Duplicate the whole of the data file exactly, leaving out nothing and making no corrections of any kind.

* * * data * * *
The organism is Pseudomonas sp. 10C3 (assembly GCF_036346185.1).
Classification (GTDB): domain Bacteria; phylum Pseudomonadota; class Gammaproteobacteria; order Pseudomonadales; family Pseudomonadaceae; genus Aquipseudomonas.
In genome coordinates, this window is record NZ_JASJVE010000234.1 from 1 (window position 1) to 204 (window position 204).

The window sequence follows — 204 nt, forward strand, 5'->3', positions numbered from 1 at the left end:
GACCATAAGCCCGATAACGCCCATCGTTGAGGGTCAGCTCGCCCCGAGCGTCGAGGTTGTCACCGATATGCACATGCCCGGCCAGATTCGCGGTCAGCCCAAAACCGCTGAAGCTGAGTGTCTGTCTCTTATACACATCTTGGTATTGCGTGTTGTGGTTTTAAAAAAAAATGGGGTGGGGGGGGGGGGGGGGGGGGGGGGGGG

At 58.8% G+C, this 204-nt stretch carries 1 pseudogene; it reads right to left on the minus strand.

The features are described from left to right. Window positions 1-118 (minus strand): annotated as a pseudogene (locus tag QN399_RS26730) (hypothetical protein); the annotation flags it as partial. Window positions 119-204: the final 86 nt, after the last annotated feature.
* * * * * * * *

The organism is Pseudomonas sp. 10C3 (assembly GCF_036346185.1).
Classification (GTDB): domain Bacteria; phylum Pseudomonadota; class Gammaproteobacteria; order Pseudomonadales; family Pseudomonadaceae; genus Aquipseudomonas.
In genome coordinates, this window is record NZ_JASJVE010000234.1 from 1 (window position 1) to 204 (window position 204).

The window sequence follows — 204 nt, forward strand, 5'->3', positions numbered from 1 at the left end:
GACCATAAGCCCGATAACGCCCATCGTTGAGGGTCAGCTCGCCCCGAGCGTCGAGGTTGTCACCGATATGCACATGCCCGGCCAGATTCGCGGTCAGCCCAAAACCGCTGAAGCTGAGTGTCTGTCTCTTATACACATCTTGGTATTGCGTGTTGTGGTTTTAAAAAAAAATGGGGTGGGGGGGGGGGGGGGGGGGGGGGGGGG

At 58.8% G+C, this 204-nt stretch carries 1 pseudogene; it reads right to left on the minus strand.

The features are described from left to right. Window positions 1-118 (minus strand): annotated as a pseudogene (locus tag QN399_RS26730) (hypothetical protein); the annotation flags it as partial. Window positions 119-204: the final 86 nt, after the last annotated feature.